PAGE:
Understanding Soil pH

Understanding Soil pH

I’m sure you’ve heard the term “soil pH” thrown around before when referring to the soil in the landscape or regarding what pH a particular plant prefers.  But what is soil pH really?  Well, the pH of the soil is a measure of acidity or alkalinity. It basically indicates how ‘sour or sweet’ the soil is for lack of a better word.

The pH Scale

The pH scale ranges from 0 (extremely acidic) to 14 (extremely alkaline), with 7 being right in the middle and thus neutral. Values below 7 indicate an acid soil, and values above 7, alkaline soil. Because the scale is logarithmic (a convenient way of expressing very large numbers), a pH change by 1 unit means it is 10 times more acidic or alkaline.

The pH scale

The pH level affects growth in that it affects the plants’ nutrient availability and how a plant absorbs specific nutrients.  For one somewhat complicated example, pH levels below 6 (leaning acidic) cause the solubility of phosphoric acid, calcium, and magnesium to drop, whereas levels between 3 and 5 (even more acidic) plus temperatures above 78 degrees F. can encourage the development of a variety of fungal diseases.   There is a whole world of plants preferring ranges of pH and there are ways to alter it.

Other Factors That Affect pH

Another contributing factor to pH levels is sunlight or lack thereof.  Daylight/sunlight allows photosynthesis which produces hydrogen ions, causing the nutrient acidity to increase (lowering the pH in the soil).  However, at dusk photosynthesis stops and the plants increase their rate of respiration, and this coupled with the respiration of microorganisms and the decomposition of organic matter uses up the hydrogen ions, so the acidity of the soil tends to decrease (pH rises). 

Other differentiating variables related to light availability in relation to the soil pH levels are: in low light (overcast days) plants take up more potassium and phosphorous from the nutrient solution so the acidity increases (pH drops).  In strong, intense light (clear sunny days) however, plants take up more nitrogen from the nutrient solution causing the acidity in the soil to decrease (pH to rise).  Now some extremes in pH levels can result in the precipitation of certain nutrients.  For plant roots to be able to absorb nutrients, the nutrients must be dissolved in the solution.  The process of precipitation (the reverse of dissolving) results in the formation of solids in the nutrient solution, therefore making the nutrients unavailable to the plants.

Some ways of avoiding the precipitation of the nutrient solution are making sure plants get sufficient water, nutrition, and sunlight.  This will build up a natural resistance against pests and diseases. It, therefore, pays to keep the soil pH around neutral to avoid certain nutrient deficiencies, which will weaken the plants and make them more vulnerable to pest and disease attacks.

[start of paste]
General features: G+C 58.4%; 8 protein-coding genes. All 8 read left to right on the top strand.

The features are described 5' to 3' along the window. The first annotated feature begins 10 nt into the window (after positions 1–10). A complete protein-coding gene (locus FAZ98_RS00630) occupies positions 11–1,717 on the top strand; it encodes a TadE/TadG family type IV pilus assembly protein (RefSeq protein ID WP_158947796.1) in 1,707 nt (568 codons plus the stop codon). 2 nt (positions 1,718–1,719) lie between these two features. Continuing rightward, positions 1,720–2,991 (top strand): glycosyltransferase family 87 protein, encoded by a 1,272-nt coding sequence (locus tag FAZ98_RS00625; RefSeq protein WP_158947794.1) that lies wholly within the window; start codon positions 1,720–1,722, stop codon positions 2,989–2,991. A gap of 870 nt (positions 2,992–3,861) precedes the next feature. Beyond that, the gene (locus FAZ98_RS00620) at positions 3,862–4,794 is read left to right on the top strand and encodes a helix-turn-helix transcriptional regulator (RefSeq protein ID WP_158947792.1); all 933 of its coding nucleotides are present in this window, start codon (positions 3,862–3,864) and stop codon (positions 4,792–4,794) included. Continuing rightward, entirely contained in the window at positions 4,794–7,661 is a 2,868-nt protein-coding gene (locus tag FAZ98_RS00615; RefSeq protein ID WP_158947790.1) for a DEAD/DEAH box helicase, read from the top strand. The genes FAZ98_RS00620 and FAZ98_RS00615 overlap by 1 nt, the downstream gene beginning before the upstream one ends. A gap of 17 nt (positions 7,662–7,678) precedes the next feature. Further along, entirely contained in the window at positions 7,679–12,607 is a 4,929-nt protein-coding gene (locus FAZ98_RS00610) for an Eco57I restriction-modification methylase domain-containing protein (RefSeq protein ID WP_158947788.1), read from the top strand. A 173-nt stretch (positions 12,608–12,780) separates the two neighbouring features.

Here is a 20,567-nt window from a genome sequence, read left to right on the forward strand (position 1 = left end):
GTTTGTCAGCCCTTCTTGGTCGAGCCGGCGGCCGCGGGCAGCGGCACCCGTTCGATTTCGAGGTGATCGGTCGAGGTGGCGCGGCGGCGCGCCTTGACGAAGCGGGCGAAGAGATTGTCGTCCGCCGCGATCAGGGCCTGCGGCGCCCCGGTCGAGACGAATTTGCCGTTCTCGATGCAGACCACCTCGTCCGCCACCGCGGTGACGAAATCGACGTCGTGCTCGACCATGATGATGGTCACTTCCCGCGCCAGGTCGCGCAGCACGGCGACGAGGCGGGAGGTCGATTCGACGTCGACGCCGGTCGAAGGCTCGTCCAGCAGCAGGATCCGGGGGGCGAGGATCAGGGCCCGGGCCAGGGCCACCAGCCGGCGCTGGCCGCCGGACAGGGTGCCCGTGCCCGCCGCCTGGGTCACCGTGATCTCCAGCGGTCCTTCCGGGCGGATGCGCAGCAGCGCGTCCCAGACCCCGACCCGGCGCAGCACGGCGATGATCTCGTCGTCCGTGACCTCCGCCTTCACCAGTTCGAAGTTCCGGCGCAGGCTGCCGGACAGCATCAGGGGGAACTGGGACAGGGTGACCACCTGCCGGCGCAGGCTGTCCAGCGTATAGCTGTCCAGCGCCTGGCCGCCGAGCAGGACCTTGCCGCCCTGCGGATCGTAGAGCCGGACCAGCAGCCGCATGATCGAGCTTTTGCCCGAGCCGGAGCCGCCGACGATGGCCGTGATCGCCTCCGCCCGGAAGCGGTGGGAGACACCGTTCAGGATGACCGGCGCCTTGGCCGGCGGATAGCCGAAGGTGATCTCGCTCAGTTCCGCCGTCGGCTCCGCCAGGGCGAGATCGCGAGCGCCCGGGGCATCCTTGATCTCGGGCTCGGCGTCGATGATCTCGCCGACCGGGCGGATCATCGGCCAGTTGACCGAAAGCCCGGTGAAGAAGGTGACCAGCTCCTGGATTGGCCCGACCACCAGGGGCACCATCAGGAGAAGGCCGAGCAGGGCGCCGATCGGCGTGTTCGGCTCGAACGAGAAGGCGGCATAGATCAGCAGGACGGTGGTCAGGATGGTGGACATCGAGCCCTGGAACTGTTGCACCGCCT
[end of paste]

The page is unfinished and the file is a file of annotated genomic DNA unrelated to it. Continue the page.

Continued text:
What pH Do Plants Prefer?

Most plants prefer neutral soil, however, some are suited to other pH levels. Here are some examples of different ornamentals that prefer a pH level of around 4.5 to 6.0 (leaning acidic):

  • Azaleas and Rhododendrons
  • Camellia
  • Gardenias
  • Holly
  • Macrophyllla Hydrangeas
  • Blueberries,
  • Magnolia
  • Cranberries,
  • Potatoes.

Here are some plants that can handle a soil pH of around 7.0 to 8.0 (alkaline)

  • Cacti
  • Gerbera
  • Hibiscus
  • Geranium
  • Ivy
  • Poinsettia
  • Viburnum
  • Melon
  • Beetroot
  • Leek and Spinach
  • Buddleia
  • Deutzia
  • Forsythia
  • Some Hydrangea
  • Lilac
  • Weigela

What Does it All Mean?

To review, soil pH determines the nutrient availability to plants. Some nutrients become ‘tied up’ in the soil at certain pH levels. For example, acid soils can lead to deficiencies of phosphorus, calcium, magnesium, and molybdenum, as well as toxic levels of manganese and aluminum, while alkaline soils may lead to deficiencies in iron, manganese, boron, copper, and zinc.

Consider utilizing a pH soil tester or completing a soil test to determine the status of your soil and then optimize it.  Many gardeners choose to use products like Soil Acidifiers like Espomas Organic Soil Acidifier or Aluminum Sulfate that lower pH or Espoma’s Organic Garden Lime to raise pH.  These products and many more are available at our Garden Center in Des Plaines. We are here to help answer any questions and would love to talk and research the pH needs of your favorite plants.


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